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J Head Trauma Rehabil. 2019 Apr 25. doi: 10.1097/HTR.0000000000000492. [Epub ahead of print]

Brain Amygdala Volume Increases in Veterans and Active-Duty Military Personnel With Combat-Related Posttraumatic Stress Disorder and Mild Traumatic Brain Injury.

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Department of Physical Medicine and Rehabilitation University of Michigan, Ann Arbor, Michigan (Dr Pieper), Departments of Orthopaedic Surgery (Dr Chang), Radiology, Research, and Psychiatry Services (Mss Swan and Quinto and Drs Lee, Baker, and M. Huang), Radiology (Mss Swan and Quinto and Drs Lee and M. Huang), Neurosciences (Dr Nichols), and Psychiatry (Dr Baker), University of California, San Diego; College of Medicine, King Saud University, Riyadh, Saudi Arabia (Ms Mahasin); Department of Radiology and Biomedical Imaging, University of California, San Francisco (Dr Diwakar); Department of Bioengineering, Stanford University, Stanford, California (Mr C. Huang); Department of Management Information Systems, San Diego State University, San Diego, California (Mr Swan); and VA Center of Excellence for Stress and Mental Health, San Diego, California (Dr Baker).



To identify amygdalar volumetric differences associated with posttraumatic stress disorder (PTSD) in individuals with comorbid mild traumatic brain injury (mTBI) compared with those with mTBI-only and to examine the effects of intracranial volume (ICV) on amygdala volumetric measures.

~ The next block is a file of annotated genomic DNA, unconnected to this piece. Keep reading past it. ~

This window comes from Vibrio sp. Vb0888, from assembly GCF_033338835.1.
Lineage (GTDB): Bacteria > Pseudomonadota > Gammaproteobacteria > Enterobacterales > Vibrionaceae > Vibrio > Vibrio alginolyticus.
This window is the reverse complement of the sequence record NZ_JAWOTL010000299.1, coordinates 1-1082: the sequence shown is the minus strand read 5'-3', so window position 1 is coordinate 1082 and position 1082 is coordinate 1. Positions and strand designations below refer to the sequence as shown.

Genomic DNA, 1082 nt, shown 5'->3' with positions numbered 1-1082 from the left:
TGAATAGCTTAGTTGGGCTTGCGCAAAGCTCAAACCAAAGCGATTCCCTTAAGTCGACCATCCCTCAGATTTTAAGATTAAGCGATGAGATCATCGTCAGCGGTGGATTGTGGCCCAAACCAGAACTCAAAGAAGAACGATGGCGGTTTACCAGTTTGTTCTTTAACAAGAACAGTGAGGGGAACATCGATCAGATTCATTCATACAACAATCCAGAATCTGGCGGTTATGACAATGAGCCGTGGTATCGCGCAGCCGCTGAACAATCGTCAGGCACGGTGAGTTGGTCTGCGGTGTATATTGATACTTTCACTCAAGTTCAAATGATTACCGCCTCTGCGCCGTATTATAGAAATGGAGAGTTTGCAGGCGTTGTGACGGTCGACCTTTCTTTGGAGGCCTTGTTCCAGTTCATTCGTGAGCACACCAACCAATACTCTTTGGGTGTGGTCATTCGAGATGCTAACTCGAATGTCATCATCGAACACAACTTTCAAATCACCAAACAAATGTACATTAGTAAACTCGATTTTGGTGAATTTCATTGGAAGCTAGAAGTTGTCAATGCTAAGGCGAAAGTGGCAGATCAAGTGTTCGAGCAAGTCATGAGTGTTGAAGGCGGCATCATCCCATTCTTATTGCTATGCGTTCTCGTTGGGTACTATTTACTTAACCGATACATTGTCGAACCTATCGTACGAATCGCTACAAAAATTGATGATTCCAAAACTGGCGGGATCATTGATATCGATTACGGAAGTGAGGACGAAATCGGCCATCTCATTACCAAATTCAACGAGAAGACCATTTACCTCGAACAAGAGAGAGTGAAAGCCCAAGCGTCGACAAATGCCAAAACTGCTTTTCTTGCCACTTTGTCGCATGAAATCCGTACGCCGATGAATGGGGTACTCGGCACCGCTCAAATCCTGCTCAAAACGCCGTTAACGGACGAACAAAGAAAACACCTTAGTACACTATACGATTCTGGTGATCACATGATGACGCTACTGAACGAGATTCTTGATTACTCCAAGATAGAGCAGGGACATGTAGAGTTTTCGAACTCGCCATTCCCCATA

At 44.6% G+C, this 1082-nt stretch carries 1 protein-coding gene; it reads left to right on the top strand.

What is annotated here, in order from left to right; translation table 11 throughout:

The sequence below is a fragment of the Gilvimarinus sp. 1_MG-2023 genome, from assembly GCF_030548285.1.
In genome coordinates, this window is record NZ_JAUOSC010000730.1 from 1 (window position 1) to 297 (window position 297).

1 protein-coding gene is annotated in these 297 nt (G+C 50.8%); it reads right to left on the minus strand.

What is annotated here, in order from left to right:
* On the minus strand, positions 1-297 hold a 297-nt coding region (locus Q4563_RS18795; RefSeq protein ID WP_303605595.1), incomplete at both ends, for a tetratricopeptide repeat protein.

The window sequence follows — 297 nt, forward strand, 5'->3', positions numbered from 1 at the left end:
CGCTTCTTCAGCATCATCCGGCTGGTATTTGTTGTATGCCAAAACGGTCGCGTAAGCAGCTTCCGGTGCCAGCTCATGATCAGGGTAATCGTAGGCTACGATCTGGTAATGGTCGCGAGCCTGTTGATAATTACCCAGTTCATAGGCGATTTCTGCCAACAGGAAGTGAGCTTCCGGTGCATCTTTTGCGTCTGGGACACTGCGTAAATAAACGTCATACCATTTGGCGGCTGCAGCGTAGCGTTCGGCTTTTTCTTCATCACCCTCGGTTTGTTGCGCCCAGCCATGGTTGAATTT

Marine Corps Base and VA Healthcare System.


A cohort of veterans and active-duty military personnel with combat-related mTBI (N = 89).


Twenty-nine participants were identified with comorbid PTSD and mTBI. The remaining 60 formed the mTBI-only control group. Structural images of brains were obtained with a 1.5-T MRI scanner using a T1-weighted 3D-IR-FSPGR pulse sequence. Automatic segmentation was performed in Freesurfer.


Amygdala volumes with/without normalizations to ICV.


The comorbid mTBI/PTSD group had significantly larger amygdala volumes, when normalized to ICV, compared with the mTBI-only group. The right and left amygdala volumes after normalization to ICV were 0.122% ± 0.012% and 0.118% ± 0.011%, respectively, in the comorbid group compared with 0.115% ± 0.012% and 0.112% ± 0.009%, respectively, in the mTBI-only group (corrected P < .05).


The ICV normalization analysis performed here may resolve previous literature discrepancies. This is an intriguing structural finding, given the role of the amygdala in the challenging neuroemotive symptoms witnessed in casualties of combat-related mTBI and PTSD.

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